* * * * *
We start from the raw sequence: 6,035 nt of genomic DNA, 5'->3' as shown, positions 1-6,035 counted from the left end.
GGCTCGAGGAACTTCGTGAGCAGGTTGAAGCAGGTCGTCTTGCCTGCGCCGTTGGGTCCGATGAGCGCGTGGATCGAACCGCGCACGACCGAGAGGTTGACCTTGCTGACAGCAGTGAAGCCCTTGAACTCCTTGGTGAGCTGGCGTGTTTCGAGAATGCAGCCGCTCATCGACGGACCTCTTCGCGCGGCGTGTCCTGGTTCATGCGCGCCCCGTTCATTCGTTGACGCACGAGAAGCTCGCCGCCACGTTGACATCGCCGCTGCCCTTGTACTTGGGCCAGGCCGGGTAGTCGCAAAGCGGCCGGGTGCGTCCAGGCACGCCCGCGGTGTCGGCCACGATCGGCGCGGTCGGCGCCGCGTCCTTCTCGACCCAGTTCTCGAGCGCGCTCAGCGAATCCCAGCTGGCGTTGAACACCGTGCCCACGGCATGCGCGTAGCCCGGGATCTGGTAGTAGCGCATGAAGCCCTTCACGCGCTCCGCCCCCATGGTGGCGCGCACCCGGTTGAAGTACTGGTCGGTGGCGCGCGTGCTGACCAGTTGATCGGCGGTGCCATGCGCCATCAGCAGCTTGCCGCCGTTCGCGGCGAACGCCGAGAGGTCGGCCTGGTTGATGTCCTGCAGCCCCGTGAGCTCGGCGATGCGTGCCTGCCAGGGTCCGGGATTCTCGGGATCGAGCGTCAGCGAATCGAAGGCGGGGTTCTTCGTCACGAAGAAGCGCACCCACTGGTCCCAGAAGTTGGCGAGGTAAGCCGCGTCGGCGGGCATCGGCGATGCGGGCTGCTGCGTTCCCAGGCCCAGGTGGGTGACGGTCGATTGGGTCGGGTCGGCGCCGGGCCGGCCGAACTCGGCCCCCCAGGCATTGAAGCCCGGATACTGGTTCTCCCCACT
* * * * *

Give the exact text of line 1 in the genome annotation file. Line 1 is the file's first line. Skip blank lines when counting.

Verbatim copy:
We start from the raw sequence: 6,035 nt of genomic DNA, 5'->3' as shown, positions 1-6,035 counted from the left end.